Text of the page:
I got off my bike yesterday after a horrendous ride on Bermuda’s south shore—rain and wind gusts above 60 mph. Thankfully, inspiration is born of adversity, and I decided…
As the sole human responsible for @catbondcat —as if anyone could be responsible for him (I’m the total Tomcat)—I’ve had the unique opportunity to learn alongside this feline on Twitter for the past five years. During that time, the insurance-linked securities (ILS) market has grown rapidly, ultimately resulting last year in more than $10 billion in original issuance. Although good fun, there is some wisdom inside the cat memes that have been known to pop up on the Internet from time to time (usually when I’m waiting in line at an airport).
So, what does the greatest cat in the global reinsurance industry have to teach us? Let’s take a look at some of the best on offer.
You don’t get a catastrophe bond to market without a bit of modeling first (am I right, @AIRWorldwide?). And if we’ve learned anything from the past six months, it’s that catastrophe losses can add up pretty quickly. In the industry loss warranty (ILW) market over the past couple years, aggregates have become pretty common. Unlike instruments that pay out if a single event reaches a particular PCS®-designated threshold, an aggregate involves the possibility that several events combined could result in a claim. Usually, an event has to reach a minimum size according to PCS in order to qualify for inclusion toward the aggregate (that’s called a franchise deductible). Last year’s catastrophe activity in the United States showed the value of aggregate ILW protection, and it’ll be interesting to see how that influences the June 1, 2018, reinsurance renewal.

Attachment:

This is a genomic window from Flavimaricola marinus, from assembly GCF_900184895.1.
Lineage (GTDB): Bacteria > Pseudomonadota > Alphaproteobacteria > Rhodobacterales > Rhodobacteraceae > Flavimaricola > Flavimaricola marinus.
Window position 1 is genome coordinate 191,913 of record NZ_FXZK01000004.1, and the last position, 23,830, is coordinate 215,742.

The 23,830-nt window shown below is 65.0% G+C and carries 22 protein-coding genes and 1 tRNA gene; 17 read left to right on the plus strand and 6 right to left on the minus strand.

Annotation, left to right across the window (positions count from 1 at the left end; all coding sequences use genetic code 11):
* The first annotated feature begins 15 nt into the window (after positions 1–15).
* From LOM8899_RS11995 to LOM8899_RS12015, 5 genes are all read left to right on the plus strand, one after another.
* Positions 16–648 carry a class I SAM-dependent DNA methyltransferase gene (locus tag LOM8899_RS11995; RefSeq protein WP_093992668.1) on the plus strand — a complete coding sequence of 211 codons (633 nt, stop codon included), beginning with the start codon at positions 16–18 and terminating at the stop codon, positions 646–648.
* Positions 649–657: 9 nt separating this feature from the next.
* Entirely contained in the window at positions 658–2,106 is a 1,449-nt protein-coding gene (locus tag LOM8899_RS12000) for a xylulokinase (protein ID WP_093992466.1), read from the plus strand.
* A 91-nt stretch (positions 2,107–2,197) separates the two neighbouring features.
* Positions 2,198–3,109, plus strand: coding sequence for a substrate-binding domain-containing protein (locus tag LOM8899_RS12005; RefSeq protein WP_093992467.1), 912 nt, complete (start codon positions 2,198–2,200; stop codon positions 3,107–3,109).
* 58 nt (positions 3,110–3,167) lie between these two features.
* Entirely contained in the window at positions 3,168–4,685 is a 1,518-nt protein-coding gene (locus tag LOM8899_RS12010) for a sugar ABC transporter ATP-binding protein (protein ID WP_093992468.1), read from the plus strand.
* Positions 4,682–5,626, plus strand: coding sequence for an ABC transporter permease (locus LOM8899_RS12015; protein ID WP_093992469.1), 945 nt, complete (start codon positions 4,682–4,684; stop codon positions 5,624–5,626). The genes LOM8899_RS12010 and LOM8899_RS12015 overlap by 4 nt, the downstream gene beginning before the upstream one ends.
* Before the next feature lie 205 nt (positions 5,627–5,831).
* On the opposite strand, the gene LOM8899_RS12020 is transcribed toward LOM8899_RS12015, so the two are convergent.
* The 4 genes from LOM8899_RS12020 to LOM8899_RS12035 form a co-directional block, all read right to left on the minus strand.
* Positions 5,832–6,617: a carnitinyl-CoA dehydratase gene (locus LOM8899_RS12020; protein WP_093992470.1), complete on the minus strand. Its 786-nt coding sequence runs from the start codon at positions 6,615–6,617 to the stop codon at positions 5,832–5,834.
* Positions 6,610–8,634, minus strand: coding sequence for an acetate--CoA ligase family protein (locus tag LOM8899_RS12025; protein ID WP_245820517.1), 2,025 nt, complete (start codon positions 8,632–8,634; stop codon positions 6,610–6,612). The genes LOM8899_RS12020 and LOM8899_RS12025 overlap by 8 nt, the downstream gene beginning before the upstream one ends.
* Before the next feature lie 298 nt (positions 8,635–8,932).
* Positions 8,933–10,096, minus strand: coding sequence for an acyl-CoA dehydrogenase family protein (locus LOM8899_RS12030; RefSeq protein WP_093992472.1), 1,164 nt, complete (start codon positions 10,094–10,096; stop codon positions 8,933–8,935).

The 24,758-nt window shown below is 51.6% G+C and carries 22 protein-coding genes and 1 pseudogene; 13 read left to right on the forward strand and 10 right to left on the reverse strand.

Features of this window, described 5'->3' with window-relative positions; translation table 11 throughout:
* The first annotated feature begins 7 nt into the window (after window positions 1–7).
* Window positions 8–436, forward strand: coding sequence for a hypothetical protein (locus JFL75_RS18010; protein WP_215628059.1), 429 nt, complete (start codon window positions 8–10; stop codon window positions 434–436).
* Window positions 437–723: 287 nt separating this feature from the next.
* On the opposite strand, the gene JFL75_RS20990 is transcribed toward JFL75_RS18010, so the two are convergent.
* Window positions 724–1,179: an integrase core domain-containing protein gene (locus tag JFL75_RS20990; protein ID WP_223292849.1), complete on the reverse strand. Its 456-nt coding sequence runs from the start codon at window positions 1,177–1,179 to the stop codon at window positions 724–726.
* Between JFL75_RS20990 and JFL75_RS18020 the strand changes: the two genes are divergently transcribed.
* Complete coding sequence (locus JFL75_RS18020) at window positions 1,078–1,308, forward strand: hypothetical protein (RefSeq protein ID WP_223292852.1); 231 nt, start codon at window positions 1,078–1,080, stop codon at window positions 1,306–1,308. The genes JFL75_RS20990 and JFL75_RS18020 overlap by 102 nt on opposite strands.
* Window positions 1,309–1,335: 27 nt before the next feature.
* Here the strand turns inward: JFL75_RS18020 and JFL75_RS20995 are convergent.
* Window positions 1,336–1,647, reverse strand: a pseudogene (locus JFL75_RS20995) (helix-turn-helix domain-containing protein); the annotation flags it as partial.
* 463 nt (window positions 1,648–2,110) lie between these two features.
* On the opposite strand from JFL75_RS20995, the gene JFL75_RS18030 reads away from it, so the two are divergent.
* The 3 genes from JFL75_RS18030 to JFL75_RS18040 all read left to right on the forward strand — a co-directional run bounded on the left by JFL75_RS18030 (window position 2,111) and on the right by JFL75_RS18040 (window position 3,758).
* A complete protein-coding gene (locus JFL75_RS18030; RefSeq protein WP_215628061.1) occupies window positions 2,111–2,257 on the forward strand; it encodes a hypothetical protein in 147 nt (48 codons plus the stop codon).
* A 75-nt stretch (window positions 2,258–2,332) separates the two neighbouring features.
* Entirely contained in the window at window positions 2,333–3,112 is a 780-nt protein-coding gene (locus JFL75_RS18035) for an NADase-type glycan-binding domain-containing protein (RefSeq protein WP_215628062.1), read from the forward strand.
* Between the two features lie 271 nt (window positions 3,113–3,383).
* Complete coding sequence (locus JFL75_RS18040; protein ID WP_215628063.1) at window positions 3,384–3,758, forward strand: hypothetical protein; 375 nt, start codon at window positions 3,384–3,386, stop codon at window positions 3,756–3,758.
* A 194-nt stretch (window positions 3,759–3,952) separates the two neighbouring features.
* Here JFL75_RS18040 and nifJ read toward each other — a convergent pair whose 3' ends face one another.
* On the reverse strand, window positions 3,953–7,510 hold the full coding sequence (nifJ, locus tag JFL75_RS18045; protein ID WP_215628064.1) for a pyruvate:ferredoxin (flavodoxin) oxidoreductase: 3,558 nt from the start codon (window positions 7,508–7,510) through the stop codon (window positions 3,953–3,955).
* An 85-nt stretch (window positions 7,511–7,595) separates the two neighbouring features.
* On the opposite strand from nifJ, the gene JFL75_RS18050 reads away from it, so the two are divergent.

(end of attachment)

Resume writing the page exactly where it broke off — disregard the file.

When it comes to triggering, the conversation starts with two numbers: attachment point and exhaustion point. The former is where a catastrophe bond starts to pay out, and the latter is when it finishes. When a catastrophe bond reaches its exhaustion point, there’s no capital left in the special purpose vehicle (SPV), and the bond goes into default. I know that “default” sounds like a pretty ugly term, but in this case, keep in mind that it’s what a catastrophe bond is designed to do. Default means that the instrument worked as intended.
So, what is an SPV?
While that vehicle may be pretty special, in the reinsurance market an SPV is an insurer set up to do two things: provide reinsurance protection to the sponsor (the company setting up the catastrophe bond) and issue the notes that investors buy (by which they provide capital to the transaction). Of course, if it’s pure shark risk you’re worried about (rather than the shark/cat clash scenario), you’ll want to take a look at this .